This should come last in the essay and should constitute about ten to twelve percent of the essay.
Here you should:
Restate the question and say how you answered it.
Sum up the main points you made.
Discuss implications or make recommendations.
Not introduce new ideas or evidence
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Researching and writing an essay:
Constructing a good essay cannot be done the night before and will take a bit of effort.
First break down the essay question into its main parts – the instruction words and each of the main subjects it includes – and work out what you are expected to do for each part.
Pay attention to the instruction words. Instructions you will often see in essay tasks include: ’discuss’, ‘compare and contrast’ and ‘critically examine’. Make sure you have checked what instruction words are being used and have a very clear idea of what they mean and what you are being asked to do.
You can start to think about the subject that the essay will be about. You can start to do this even if you know little or nothing about the subject at this early stage. For example, even without knowing much (or anything) about the subject, you can make some sensible decisions about how to start your research. Often, you will find yourself heading to general textbooks to find definitions of key terms and suggestions for further reading.
Write a ‘shopping list’ of information you need, such as definitions of key terms and descriptions of main theories.
If you have started out knowing little or nothing about the essay’s subject, do not be afraid to start your research with really basic sources – that way you can build your knowledge up in sensible stages.
You might also find during your research that you add new topics to your ‘shopping list’ as you discover gaps in your knowledge and understanding. You might also be able to take some off as if you discover that some of your original ideas were not as relevant to the essay subject as you had originally thought.
Access the Virtual Library and the library catalogue and do some serious searching in the book catalogue and through the electronic journals for information, using the topics on your ‘shopping list’ as your basic keywords. Think carefully about how you can use those keywords and other criteria (such as date of publication if you only want the most up-to-date information, for instance) to stop the catalogue and journal databases suggesting more resources than you could cope with.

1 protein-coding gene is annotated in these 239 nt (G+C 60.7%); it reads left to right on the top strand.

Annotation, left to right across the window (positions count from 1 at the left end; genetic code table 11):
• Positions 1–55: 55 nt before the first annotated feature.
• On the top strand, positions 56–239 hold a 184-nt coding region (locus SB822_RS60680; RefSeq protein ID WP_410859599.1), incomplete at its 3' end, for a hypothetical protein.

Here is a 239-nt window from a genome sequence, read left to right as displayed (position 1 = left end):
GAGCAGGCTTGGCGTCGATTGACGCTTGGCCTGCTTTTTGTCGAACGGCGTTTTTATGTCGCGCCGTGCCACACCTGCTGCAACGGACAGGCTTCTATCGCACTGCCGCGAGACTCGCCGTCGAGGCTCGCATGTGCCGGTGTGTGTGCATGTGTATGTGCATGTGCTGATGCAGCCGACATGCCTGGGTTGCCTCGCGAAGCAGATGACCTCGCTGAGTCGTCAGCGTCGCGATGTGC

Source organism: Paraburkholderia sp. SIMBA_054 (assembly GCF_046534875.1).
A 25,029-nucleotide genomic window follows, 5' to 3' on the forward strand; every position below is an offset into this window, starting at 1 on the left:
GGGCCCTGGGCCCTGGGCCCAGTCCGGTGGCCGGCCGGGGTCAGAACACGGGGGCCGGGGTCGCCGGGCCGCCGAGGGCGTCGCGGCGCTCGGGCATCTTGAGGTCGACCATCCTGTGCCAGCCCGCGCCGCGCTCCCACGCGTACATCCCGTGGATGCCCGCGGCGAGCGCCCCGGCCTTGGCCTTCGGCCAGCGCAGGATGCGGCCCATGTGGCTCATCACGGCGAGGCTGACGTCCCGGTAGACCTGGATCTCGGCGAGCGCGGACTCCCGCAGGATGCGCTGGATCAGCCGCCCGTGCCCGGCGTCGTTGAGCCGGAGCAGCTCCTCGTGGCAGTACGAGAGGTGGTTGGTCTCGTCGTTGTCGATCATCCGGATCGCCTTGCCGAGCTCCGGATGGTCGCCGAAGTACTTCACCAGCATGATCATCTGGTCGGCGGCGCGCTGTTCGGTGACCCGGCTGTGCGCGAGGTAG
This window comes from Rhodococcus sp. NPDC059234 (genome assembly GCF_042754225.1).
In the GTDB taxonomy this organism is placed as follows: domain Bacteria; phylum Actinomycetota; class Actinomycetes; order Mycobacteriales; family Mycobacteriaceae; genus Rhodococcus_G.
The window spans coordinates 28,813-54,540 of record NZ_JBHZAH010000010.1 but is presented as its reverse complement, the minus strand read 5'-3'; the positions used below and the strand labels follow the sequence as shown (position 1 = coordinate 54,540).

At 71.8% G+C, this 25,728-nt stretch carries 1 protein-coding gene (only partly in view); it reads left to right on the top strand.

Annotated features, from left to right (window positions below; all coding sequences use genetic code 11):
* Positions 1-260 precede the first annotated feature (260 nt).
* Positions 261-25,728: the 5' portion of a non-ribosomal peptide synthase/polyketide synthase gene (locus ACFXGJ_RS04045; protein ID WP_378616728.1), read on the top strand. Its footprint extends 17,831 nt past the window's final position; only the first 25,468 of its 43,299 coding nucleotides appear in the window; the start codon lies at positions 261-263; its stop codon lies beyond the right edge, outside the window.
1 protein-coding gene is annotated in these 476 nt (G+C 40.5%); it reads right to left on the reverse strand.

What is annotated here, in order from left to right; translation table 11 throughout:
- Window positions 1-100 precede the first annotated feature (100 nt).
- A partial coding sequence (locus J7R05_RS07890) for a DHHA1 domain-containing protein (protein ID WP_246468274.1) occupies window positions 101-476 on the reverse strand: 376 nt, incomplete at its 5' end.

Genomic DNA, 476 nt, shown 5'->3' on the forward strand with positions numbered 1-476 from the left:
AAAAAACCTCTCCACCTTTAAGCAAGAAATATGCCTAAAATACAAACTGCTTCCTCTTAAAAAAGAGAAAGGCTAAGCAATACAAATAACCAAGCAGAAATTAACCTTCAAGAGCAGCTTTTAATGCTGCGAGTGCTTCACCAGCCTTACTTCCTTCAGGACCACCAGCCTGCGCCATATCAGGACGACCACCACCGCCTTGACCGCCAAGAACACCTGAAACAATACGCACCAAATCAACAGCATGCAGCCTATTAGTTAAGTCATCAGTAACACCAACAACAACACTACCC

Once you have pulled together enough material to answer the question you can write a rough essay plan.
From your rough plan you can write drafts of your final essay answer. The first draft should focus on getting the structure right, in the second draft should you should focus on checking grammar and spelling and a final draft you would concentrate on referencing.
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Other guides available on Blackboard from Student Academic Support that you might find useful:
Getting started with coursework.
Checking your work.
LearnHigher is a great starting point, full of excellent resources to develop all aspects of your approach to learning – including printable timetables, coursework planners, and more.
http://www.learnhigher.ac.uk/students.htm University of New South Wales: step-by-step procedure for writing an essay. http://www.lc.unsw.edu.au/onlib/Essay.html.
Visit Student Services on level 2 of the library, including:
•Student Academic Support:
• English as a foreign language: